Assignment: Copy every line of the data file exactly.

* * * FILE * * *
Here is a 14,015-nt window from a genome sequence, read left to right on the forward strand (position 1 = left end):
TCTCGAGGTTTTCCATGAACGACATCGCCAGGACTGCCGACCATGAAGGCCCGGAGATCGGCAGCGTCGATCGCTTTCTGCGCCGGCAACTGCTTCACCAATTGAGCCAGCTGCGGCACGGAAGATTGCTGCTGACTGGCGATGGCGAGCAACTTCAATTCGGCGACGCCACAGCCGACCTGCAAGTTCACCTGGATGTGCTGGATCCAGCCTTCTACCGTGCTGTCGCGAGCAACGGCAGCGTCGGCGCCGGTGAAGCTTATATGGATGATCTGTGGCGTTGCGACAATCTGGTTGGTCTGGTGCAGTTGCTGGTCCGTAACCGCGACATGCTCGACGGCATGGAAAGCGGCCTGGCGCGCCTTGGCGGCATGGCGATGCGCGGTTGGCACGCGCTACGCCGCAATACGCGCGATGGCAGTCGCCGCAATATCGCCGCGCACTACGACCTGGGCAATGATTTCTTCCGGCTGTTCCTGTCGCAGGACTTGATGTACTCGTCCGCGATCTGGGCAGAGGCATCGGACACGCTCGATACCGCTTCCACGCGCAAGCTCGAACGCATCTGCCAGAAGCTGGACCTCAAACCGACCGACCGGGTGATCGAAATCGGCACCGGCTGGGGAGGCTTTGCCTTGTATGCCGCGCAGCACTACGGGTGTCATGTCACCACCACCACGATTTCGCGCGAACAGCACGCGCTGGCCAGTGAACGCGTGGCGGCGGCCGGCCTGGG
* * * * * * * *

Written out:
Here is a 14,015-nt window from a genome sequence, read left to right on the forward strand (position 1 = left end):
TCTCGAGGTTTTCCATGAACGACATCGCCAGGACTGCCGACCATGAAGGCCCGGAGATCGGCAGCGTCGATCGCTTTCTGCGCCGGCAACTGCTTCACCAATTGAGCCAGCTGCGGCACGGAAGATTGCTGCTGACTGGCGATGGCGAGCAACTTCAATTCGGCGACGCCACAGCCGACCTGCAAGTTCACCTGGATGTGCTGGATCCAGCCTTCTACCGTGCTGTCGCGAGCAACGGCAGCGTCGGCGCCGGTGAAGCTTATATGGATGATCTGTGGCGTTGCGACAATCTGGTTGGTCTGGTGCAGTTGCTGGTCCGTAACCGCGACATGCTCGACGGCATGGAAAGCGGCCTGGCGCGCCTTGGCGGCATGGCGATGCGCGGTTGGCACGCGCTACGCCGCAATACGCGCGATGGCAGTCGCCGCAATATCGCCGCGCACTACGACCTGGGCAATGATTTCTTCCGGCTGTTCCTGTCGCAGGACTTGATGTACTCGTCCGCGATCTGGGCAGAGGCATCGGACACGCTCGATACCGCTTCCACGCGCAAGCTCGAACGCATCTGCCAGAAGCTGGACCTCAAACCGACCGACCGGGTGATCGAAATCGGCACCGGCTGGGGAGGCTTTGCCTTGTATGCCGCGCAGCACTACGGGTGTCATGTCACCACCACCACGATTTCGCGCGAACAGCACGCGCTGGCCAGTGAACGCGTGGCGGCGGCCGGCCTGGG